Helping students with special needs succeed in academics and in life
For some children, success can’t be measured by grades on a report card or the final score of a
And that’s where the specialists with the Paul Bunyan Education Cooperative step in, to meet children with special needs where they are and help them to become as independent as they can be by the time they reach adulthood.
“We have found many times if we catch a child early, we can minimize their disability,” explained Keith Olson, an occupational therapist with the Paul Bunyan Co-op.
Some people may not realize that students receive free health care services at school and, in some cases, at home.
School districts are under state and federal mandates requiring them to provide all children ages birth to 21 years access to education. The districts must modify and adapt the school environment for children with special needs and provide resources for them.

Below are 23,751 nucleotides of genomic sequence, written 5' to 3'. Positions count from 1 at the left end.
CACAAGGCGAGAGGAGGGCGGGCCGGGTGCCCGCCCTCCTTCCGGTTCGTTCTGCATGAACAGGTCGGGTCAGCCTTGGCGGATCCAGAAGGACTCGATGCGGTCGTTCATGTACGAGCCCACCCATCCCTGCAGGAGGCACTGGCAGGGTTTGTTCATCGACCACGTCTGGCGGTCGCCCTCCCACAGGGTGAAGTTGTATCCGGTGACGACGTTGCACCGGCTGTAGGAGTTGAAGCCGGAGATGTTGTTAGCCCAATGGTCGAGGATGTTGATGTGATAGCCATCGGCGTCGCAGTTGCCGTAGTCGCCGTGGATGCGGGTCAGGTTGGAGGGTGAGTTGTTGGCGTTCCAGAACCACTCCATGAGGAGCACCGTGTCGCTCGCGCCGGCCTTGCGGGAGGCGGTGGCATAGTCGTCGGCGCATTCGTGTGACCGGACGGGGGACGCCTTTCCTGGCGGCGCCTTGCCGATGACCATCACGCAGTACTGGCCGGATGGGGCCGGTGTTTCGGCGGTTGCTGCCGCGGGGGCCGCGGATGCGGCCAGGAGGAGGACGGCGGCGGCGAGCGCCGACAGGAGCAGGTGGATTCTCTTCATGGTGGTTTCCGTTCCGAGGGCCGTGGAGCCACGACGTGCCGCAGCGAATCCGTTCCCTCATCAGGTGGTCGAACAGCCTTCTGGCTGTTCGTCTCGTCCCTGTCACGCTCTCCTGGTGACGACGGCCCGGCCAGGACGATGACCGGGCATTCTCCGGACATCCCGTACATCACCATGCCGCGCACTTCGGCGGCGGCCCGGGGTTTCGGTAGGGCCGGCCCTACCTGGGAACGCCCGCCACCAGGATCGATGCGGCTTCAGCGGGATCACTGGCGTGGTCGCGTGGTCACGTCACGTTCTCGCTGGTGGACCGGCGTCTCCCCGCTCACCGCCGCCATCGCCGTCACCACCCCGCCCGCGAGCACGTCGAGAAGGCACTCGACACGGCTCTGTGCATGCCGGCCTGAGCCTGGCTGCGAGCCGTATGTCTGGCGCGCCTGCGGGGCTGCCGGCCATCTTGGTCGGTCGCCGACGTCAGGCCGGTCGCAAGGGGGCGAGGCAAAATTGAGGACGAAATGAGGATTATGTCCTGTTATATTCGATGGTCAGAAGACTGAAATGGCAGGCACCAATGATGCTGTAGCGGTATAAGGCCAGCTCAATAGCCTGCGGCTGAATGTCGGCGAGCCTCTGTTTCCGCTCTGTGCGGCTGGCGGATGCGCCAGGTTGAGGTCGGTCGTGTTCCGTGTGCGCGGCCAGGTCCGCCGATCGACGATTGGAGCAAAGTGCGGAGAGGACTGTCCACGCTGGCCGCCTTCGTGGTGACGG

The Paul Bunyan Co-op, based in Brainerd, serves students in 10 area school districts and charter schools, including: Brainerd, Aitkin, Crosby-Ironton, Pequot Lakes, Pine River-Backus, Pillager, Crosslake Community School, Emily Charter School, Pillager Area Charter School and Discovery Woods Montessori School.
The cooperative allows each district to share the services of specialists such as school psychologists, coordinators, physical, occupational and speech therapists; vision and audiology specialists; early childhood teachers and those who specialize in autism.
The number of students with special needs continues to grow. In 2000 the Paul Bunyan Co-op served 13.5 percent of the school population of its nine districts. In 2011 that number grew to 16.5 percent.
While many special needs students continue to see occupational or physical therapists in a private practice, the Paul Bunyan Co-op uses a team approach that brings therapists together with the student’s parents and teachers to make sure the child is well supported to learn.